despite your never getting a look at her face, the combination of
repetitive close-ups of her eyes and grainy FMV videos of her body
manage to make Doralice one of the most attractive and sexy female
protagonists in adventure gaming.
I guess the old adage is right… it’s what you don’t
interface is a generally intuitive straight point-and-click.
However, given that so much of the game depends upon combining
inventory items, this portion of the interface is unnecessarily
clunky. Rather than
selecting an item and drag/clicking it directly onto another in your
inventory, the inventory window closes once you select an item, with
your cursor now replaced by the item icon.
You must re-open your inventory window a second time to combine
that icon with another item. Since
my copy of the game came without a manual, this took me quite awhile
to discover on my own, thus making the first part of the game
frustrating in the extreme.
with most adventure games of its era, the real emphasis of Lost in Time is on its puzzles.
Once again, we are offered an inconsistent mix.
Most all of the puzzling is inventory-based.
Doralice is no moron, possessing a smattering of knowledge of
physics and chemistry. The
majority of puzzles require you to combine and use everyday objects in
unconventional ways, often making use of this knowledge.
For the most part, I found the puzzles to be tough but fair.
In fact, most of them were a delight, really putting my brain
to the test about how I could combine the items at hand to produce the
desired result. Often I
had to reuse items in a variety of ways.
But every so often, I ran across a puzzle that flew in the face
of all the scientific logic of the rest of the game.
(SPOILER AHEAD!) For
instance, would even a professional chemist know that by combining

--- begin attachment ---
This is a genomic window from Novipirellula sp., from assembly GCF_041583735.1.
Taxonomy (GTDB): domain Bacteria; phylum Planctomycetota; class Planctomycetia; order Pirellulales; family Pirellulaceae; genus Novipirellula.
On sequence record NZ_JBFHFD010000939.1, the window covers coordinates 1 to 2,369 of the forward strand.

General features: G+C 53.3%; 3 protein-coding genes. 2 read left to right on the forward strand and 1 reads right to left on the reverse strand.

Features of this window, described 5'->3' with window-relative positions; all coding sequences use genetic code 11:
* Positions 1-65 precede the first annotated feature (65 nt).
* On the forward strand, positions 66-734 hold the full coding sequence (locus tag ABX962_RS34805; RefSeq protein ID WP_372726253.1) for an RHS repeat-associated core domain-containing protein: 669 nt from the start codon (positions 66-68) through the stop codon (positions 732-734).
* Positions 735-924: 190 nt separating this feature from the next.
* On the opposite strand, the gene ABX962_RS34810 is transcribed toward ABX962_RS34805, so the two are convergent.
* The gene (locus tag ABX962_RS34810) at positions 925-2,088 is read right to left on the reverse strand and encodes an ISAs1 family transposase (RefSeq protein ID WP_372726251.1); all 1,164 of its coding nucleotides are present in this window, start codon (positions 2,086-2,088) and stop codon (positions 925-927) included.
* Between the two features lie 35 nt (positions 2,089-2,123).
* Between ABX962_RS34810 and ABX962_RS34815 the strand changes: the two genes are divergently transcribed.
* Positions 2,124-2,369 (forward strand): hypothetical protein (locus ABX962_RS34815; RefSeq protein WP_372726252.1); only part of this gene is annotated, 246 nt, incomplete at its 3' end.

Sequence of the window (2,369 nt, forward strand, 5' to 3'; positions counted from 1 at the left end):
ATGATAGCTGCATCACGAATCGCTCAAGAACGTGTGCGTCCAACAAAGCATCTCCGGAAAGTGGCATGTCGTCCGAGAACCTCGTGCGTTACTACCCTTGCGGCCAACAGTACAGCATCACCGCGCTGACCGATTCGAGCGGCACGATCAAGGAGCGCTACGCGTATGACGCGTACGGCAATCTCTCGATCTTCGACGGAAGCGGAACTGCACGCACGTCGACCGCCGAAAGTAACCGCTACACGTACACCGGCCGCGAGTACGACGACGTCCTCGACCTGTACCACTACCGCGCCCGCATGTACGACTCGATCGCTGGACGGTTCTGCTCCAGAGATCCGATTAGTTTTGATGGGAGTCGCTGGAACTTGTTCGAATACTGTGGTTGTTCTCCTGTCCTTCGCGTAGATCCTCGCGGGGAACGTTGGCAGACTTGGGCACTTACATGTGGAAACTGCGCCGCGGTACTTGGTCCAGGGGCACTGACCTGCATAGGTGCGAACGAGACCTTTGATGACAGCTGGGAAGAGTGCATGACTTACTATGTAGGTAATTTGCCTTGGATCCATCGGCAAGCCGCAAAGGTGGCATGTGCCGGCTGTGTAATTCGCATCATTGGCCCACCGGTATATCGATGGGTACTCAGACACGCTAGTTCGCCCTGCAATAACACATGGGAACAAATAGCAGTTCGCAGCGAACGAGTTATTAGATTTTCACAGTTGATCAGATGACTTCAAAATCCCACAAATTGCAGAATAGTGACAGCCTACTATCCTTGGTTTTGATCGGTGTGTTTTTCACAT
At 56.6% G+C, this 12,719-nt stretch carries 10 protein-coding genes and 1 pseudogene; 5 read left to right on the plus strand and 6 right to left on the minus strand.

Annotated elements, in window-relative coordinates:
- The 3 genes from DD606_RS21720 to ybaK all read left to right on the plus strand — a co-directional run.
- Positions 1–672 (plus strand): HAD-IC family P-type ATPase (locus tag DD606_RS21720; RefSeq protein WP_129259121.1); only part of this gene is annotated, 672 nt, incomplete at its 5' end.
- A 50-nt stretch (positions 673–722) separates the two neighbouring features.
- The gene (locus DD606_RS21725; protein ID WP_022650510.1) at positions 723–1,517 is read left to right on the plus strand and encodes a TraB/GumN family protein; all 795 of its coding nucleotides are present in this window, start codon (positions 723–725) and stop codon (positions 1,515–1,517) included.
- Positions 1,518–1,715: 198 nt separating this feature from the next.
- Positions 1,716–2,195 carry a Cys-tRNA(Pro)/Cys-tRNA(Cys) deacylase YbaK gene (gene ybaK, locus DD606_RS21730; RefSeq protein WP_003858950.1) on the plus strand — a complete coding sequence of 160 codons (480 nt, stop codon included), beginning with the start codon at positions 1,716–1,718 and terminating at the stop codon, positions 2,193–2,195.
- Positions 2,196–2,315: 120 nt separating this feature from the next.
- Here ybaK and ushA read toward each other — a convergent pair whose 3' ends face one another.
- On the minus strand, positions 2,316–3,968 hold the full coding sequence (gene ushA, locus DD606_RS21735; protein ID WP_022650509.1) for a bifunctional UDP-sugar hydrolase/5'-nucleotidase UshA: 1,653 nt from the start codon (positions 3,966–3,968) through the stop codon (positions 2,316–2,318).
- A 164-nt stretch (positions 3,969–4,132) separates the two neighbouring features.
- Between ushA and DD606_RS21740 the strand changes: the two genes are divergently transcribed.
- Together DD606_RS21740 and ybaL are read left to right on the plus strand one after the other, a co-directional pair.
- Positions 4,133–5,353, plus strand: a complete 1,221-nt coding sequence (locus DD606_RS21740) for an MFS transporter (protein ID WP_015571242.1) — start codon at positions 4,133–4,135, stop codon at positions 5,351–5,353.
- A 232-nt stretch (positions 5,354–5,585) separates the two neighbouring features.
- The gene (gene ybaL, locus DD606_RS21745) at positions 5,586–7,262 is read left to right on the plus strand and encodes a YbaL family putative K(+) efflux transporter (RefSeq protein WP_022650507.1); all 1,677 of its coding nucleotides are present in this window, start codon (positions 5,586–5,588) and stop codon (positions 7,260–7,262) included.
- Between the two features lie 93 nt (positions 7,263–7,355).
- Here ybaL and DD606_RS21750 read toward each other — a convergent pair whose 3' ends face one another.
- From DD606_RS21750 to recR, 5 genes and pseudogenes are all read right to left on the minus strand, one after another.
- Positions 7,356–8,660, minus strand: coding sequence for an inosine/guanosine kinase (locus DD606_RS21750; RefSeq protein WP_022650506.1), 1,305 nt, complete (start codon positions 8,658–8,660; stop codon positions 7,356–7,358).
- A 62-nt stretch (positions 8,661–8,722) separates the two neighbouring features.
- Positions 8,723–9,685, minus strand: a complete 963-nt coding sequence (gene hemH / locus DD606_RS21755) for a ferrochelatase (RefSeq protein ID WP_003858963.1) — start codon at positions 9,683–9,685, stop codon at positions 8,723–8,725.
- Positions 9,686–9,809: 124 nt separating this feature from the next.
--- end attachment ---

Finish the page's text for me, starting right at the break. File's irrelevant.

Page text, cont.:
paint thinner and sea salts he can create a gas that will first make a
parrot sick, then make it hungry?
This bit of weirdness seemed to come straight out of a Chem101
class at Wassamatta U. I also found myself stymied when confronted with the
impossibility of “plexiglass” I could fold like paper; perhaps the
word means something different in its original French.
There were a few instances in which I had to resort to the old
“try using/combining every item in the inventory” trick.
there was the problem with searching desks, drawers, wardrobes, boxes
and other containers. Whenever
you click on such an object, you get to see a close-up view of the
drawer/box/etc. in question and see the found object within it.
However….. what you don’t
know (unless you are lucky enough to find a copy of the game that
includes the manual) is that you must search the drawer/box/etc. again
and again to see if there are any more items in it that weren’t
revealed during the first examination.
combination of having left behind items because I didn’t search a
drawer enough times and having to use inventory items in completely
nonsensical ways in what was otherwise a very logical puzzle-based
game proved exasperating at times.
Yet, overall, the puzzling was several cuts above any game in
recent years. If I ever
found myself suddenly trapped in the hold of a 19th Century
ship, Doralice is exactly the person I’d want at my side!
Bad For A Chick Flick
I have to give Lost in Time
a thumbs-up. It was ahead
of its time in many ways: the use of FMV, the choice of a female
protagonist, and the convoluted Dickens-meets-Bronte-meets-Verne
romantic plot. Despite
the truly horrid acting of the rest of the cast, Doralice’s perky
British lilt was generally on target and kept me interested through
even the most tedious and ridiculous bits of exposition.
The MacGyver-like puzzles truly shine, despite the occasional
bit of illogic. The puzzling joys outnumbered the drawback of the sappy and
incomprehensible storyline. However…
I highly recommend that if you go looking for a copy of Lost in Time that you make sure to purchase a copy that includes the
manual. You’ll save
yourself an Excedrin headache.
Score: 7.5 (out of 10)
Mystery Manor Home